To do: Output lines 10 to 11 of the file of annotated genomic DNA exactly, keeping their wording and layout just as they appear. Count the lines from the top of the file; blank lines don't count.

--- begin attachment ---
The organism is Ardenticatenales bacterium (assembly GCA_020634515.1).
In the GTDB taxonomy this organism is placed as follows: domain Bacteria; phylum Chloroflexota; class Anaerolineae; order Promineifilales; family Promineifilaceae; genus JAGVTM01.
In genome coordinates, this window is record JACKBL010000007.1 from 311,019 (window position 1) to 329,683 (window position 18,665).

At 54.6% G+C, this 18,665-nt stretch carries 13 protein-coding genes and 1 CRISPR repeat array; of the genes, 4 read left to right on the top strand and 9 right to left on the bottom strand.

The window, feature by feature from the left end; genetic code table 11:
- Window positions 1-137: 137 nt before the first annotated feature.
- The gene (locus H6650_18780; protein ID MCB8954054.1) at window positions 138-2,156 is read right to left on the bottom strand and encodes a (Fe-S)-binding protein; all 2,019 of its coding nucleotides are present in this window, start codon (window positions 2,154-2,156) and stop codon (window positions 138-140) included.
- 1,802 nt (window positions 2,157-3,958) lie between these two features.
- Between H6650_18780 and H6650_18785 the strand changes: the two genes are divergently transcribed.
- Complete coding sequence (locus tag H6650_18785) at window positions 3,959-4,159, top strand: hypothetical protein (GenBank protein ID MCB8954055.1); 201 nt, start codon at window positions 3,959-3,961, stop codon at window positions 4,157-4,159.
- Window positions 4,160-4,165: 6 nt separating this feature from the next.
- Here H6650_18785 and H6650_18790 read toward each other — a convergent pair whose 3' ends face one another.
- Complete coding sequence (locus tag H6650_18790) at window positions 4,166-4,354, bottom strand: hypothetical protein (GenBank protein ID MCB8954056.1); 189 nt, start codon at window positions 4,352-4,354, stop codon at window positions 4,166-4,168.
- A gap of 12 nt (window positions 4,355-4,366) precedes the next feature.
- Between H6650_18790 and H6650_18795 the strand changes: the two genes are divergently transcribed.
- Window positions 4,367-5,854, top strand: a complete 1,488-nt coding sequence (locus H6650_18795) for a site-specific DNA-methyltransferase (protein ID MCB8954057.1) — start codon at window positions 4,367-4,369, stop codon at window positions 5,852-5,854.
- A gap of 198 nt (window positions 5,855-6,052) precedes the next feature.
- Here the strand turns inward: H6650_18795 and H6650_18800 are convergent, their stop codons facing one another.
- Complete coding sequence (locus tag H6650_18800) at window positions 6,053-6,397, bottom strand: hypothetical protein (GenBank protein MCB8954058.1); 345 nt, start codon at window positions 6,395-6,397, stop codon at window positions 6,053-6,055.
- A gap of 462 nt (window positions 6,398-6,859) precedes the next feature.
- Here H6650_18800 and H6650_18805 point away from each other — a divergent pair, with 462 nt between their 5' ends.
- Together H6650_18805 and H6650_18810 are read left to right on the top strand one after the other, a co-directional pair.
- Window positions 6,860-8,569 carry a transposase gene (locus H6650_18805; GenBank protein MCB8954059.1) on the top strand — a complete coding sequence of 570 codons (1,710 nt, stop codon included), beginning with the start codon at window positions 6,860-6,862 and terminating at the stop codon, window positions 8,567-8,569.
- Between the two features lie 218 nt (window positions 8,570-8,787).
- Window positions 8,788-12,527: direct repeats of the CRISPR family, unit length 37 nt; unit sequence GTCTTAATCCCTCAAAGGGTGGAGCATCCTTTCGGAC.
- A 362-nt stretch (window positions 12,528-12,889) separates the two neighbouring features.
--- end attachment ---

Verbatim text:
- Complete coding sequence (locus tag H6650_18785) at window positions 3,959-4,159, top strand: hypothetical protein (GenBank protein ID MCB8954055.1); 201 nt, start codon at window positions 3,959-3,961, stop codon at window positions 4,157-4,159.
- Window positions 4,160-4,165: 6 nt separating this feature from the next.